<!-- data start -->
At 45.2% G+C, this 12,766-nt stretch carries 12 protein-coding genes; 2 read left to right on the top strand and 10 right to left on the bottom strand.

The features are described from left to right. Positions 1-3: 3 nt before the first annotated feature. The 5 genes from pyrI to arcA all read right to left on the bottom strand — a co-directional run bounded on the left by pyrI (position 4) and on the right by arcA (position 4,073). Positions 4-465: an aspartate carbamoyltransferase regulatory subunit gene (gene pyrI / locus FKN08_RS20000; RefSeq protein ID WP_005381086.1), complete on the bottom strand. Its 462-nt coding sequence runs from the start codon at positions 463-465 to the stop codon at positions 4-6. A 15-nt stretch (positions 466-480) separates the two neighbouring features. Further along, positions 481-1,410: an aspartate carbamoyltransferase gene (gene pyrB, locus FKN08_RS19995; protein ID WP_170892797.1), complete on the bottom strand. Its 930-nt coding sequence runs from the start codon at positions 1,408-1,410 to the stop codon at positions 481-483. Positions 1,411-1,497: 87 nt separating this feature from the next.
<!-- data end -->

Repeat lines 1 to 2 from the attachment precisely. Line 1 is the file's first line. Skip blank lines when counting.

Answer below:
At 45.2% G+C, this 12,766-nt stretch carries 12 protein-coding genes; 2 read left to right on the top strand and 10 right to left on the bottom strand.

The features are described from left to right. Positions 1-3: 3 nt before the first annotated feature. The 5 genes from pyrI to arcA all read right to left on the bottom strand — a co-directional run bounded on the left by pyrI (position 4) and on the right by arcA (position 4,073). Positions 4-465: an aspartate carbamoyltransferase regulatory subunit gene (gene pyrI / locus FKN08_RS20000; RefSeq protein ID WP_005381086.1), complete on the bottom strand. Its 462-nt coding sequence runs from the start codon at positions 463-465 to the stop codon at positions 4-6. A 15-nt stretch (positions 466-480) separates the two neighbouring features. Further along, positions 481-1,410: an aspartate carbamoyltransferase gene (gene pyrB, locus FKN08_RS19995; protein ID WP_170892797.1), complete on the bottom strand. Its 930-nt coding sequence runs from the start codon at positions 1,408-1,410 to the stop codon at positions 481-483. Positions 1,411-1,497: 87 nt separating this feature from the next.